MUFG Provides $136MM in Financing for Municipal Solar Project in Florida

Origis Energy, a renewable energy and decarbonization company, closed a $136 million construction financing facility and conversion to term loan with MUFG for its Rice Creek Solar project under construction in Putnam County, FL, for the Florida Municipal Power Agency (FMPA) and its members.

Rice Creek Solar is a 75 MW project nearing completion. The project entails the construction of a PV solar facility contracted by the FMPA for its members. The FMPA will serve as the project coordinator for its member-owners, who will purchase power from the Rice Creek Solar facility. Origis Energy is the builder, owner and operator of the project.

“Origis and MUFG continue to build a strong alliance. MUFG’s deep expertise in this sector and their well-defined underwriting process enable Origis to focus on speed to market and successful scaling of our business,” Vikas Anand, CEO of Origis Energy, said. “Rice Creek Solar is a perfect example of moving the clean energy transition forward through collaborative municipal programs. We thank MUFG for their support and look forward to delivering the project for FMPA.”

“This transaction is another testament to our strong relationship with Origis Energy and our commitment to supporting the development of renewable energy projects in Florida and across the country,” Patrick Klein, senior originator on the project finance Americas team at MUFG, said. “We are proud to be part of this important initiative that will provide clean and affordable power to FMPA’s member communities while creating jobs and economic opportunities in the region.”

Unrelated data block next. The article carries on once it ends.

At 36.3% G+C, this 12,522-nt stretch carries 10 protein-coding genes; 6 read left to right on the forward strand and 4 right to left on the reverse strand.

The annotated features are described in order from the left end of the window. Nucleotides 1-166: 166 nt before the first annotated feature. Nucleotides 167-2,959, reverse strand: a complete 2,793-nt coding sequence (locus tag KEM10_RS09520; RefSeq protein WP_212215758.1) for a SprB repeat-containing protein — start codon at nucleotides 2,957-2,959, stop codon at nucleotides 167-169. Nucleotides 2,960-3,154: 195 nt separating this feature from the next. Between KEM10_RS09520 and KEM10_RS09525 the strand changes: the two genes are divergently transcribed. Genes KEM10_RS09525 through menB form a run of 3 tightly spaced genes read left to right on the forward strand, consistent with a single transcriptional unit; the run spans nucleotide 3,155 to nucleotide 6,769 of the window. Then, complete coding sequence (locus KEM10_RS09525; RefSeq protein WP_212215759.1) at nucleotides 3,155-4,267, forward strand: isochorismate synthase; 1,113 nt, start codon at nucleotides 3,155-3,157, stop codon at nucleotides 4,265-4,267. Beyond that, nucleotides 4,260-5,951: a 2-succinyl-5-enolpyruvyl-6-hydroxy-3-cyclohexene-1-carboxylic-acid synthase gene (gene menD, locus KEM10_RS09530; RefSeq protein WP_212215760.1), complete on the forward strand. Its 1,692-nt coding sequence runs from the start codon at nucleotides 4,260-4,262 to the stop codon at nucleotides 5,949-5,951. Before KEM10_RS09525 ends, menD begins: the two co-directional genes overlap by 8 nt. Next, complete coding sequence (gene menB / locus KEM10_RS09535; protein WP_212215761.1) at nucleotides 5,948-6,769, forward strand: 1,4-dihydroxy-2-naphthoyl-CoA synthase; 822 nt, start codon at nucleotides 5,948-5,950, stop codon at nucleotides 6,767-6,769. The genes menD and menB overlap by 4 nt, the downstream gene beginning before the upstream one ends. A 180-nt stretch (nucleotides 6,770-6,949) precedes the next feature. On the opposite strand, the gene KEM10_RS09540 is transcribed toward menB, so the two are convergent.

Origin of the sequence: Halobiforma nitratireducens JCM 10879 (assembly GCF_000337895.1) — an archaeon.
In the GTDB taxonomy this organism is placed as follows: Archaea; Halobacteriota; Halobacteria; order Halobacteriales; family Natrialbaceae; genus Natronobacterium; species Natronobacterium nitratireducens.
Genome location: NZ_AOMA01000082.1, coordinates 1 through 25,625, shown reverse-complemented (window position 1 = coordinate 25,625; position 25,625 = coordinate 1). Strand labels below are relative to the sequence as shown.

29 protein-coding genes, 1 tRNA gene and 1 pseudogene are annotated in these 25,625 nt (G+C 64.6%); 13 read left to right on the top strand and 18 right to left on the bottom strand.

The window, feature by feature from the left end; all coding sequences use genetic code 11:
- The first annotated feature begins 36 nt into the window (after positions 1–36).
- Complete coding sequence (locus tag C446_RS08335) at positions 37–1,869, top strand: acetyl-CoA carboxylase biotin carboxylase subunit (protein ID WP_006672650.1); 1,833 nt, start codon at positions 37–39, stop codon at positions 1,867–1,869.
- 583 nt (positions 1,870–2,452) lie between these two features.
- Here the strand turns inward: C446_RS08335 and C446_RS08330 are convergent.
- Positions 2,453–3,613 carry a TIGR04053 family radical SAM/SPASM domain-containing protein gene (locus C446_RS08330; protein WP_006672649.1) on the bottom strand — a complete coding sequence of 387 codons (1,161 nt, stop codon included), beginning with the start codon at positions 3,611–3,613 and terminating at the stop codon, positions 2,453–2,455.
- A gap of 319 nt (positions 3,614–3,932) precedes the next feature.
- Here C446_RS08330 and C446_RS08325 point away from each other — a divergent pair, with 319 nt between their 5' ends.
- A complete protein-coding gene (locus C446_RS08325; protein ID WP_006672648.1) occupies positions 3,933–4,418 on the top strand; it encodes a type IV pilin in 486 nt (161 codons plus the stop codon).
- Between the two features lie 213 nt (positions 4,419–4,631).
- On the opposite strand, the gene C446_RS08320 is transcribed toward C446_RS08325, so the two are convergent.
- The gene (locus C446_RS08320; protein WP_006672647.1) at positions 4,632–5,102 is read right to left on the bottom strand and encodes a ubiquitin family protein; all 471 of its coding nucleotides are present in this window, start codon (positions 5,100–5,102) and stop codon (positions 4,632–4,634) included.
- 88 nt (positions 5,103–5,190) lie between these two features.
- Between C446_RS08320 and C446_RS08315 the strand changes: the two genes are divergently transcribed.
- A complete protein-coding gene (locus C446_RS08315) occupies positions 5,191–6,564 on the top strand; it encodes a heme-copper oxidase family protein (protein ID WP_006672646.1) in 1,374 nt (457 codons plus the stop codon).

Latham & Watkins represented Origis Energy in the transaction, with Akerman serving as local counsel. Milbank acted as MUFG’s counsel, with Greenberg Traurig serving as MUFG’s local counsel.

Rice Creek Solar is expected to qualify for an Energy Community Adder to Investment Tax Credits under the Inflation Reduction Act (IRA) provisions. The additional IRA incentive is rare for Florida-based solar projects and is due to its proximity to a recently decommissioned coal power plant in the same census tract. The project will power the equivalent of 14,000 homes and avoid 74,000 metric tons of CO2 each year.

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